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A characteristic of this style is its simplicity of form. Round arches supported by piers form openings in the thick stucco walls, with roof eaves that extend beyond the wall surface. Towers, curvilinear gables and small balconies were used on large buildings. The only ornamentation is a plain stringcourse that outlines arches, gables or balconies.
Mission Revival, Mission style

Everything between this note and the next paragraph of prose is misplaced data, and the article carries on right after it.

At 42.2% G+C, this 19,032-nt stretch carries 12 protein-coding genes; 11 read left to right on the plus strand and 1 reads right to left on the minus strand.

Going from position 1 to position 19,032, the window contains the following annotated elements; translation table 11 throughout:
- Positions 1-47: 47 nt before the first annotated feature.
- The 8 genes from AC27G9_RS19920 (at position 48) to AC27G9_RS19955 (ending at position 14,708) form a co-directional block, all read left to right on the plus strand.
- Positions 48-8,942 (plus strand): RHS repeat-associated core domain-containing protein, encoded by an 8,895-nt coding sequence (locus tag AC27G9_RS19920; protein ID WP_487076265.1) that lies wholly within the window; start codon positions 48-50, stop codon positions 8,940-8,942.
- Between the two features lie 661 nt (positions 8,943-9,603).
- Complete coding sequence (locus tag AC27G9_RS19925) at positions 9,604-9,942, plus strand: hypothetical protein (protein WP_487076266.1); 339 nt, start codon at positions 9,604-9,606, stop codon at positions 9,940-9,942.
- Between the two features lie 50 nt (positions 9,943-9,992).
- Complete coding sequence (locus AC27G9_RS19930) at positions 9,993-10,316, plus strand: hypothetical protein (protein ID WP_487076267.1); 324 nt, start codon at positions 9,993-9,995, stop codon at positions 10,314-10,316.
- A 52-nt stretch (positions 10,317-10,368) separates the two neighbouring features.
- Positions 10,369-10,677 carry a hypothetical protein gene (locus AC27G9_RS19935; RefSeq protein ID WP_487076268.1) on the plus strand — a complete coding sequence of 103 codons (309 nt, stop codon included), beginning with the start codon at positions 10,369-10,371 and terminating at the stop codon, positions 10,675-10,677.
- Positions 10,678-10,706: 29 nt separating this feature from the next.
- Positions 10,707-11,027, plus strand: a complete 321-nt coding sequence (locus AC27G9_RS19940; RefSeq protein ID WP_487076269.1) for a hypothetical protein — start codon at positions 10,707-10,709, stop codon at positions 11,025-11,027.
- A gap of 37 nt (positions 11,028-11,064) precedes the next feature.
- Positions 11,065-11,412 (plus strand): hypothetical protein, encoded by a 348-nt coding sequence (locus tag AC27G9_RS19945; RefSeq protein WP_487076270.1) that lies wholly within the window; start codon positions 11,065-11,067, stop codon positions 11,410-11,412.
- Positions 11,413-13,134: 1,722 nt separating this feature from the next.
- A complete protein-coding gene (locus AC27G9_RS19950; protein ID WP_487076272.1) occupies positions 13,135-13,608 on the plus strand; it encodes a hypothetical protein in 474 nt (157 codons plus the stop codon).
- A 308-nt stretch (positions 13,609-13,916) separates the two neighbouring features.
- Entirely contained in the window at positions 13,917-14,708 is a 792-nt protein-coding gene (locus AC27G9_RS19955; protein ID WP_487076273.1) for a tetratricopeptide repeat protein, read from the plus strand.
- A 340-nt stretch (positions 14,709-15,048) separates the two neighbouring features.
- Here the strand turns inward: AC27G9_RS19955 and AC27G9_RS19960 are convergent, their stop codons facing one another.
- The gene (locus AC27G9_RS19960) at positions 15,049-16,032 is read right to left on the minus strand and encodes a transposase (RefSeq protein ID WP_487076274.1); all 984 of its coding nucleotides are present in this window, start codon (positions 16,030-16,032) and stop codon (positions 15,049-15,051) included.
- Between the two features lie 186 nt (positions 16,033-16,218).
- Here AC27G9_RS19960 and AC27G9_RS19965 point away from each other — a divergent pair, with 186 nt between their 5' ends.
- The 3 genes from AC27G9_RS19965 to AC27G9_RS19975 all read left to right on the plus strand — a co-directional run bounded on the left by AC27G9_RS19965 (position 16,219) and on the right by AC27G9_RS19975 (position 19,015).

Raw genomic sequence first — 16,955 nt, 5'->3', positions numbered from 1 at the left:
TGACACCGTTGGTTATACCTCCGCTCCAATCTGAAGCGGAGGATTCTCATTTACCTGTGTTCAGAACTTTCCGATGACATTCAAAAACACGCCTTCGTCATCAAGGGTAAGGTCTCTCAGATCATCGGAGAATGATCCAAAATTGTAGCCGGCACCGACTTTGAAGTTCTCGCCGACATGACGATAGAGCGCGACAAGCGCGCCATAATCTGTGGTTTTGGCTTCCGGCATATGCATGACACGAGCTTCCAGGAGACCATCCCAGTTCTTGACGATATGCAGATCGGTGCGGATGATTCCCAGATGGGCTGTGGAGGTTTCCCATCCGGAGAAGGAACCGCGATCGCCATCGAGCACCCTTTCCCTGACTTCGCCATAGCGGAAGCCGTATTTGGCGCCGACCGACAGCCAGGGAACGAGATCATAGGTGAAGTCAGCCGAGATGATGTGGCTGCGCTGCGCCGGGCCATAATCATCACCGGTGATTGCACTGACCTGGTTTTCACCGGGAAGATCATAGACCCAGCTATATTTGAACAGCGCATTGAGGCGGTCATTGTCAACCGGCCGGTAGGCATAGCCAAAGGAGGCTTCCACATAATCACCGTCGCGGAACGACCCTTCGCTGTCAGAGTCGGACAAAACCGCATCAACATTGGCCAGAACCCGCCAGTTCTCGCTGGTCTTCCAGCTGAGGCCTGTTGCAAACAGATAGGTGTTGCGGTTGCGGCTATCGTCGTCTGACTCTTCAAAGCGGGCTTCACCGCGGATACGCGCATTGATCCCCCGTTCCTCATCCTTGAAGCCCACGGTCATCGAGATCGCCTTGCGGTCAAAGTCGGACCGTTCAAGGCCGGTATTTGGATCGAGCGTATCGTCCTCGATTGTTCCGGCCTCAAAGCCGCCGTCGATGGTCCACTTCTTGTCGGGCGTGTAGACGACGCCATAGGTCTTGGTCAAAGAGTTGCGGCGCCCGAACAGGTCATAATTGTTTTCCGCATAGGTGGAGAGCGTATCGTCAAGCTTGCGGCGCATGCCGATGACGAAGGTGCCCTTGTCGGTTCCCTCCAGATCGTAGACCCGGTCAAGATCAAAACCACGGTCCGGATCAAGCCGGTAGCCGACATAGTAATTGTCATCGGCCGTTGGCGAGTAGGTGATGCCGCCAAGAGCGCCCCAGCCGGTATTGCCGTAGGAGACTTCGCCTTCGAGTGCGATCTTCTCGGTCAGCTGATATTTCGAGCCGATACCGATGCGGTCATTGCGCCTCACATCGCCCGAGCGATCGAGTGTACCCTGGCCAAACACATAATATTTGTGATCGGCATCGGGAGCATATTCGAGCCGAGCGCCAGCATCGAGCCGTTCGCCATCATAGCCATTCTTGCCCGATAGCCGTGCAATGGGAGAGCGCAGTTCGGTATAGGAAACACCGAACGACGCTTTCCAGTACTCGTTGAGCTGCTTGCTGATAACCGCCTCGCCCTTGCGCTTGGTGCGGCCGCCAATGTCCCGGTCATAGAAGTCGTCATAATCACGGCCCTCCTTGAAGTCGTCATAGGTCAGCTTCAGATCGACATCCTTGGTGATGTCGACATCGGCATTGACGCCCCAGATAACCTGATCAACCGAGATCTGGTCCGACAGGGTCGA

An architectural style popular in the southwestern United States and in Florida from about 1890 to 1930 and beyond; suggestive or imitative of the earlier Mission architecture, although usually much simpler because of the absence of sculptured ornamentation; compare with Spanish Colonial Revival. Buildings in this style are usually characterized by: stucco-finished exterior walls, occasionally with terracotta ornamentation; balconies or balconets; semicircular arches; a roof supported by massive piers with broad arches between them, forming arcaded walkways; multicurved gables; a low-pitched red mission-tile roof; often a hipped roof; open eaves having exposed rafters and a significant overhang; roof ridges topped with a red-tiled protective cap; commonly, dormers; tile-faced bell towers; roof drainage provided by waterspouts that pierce the parapets; typically, double-hung rectangular windows; a main entry door often located within a recessed porch.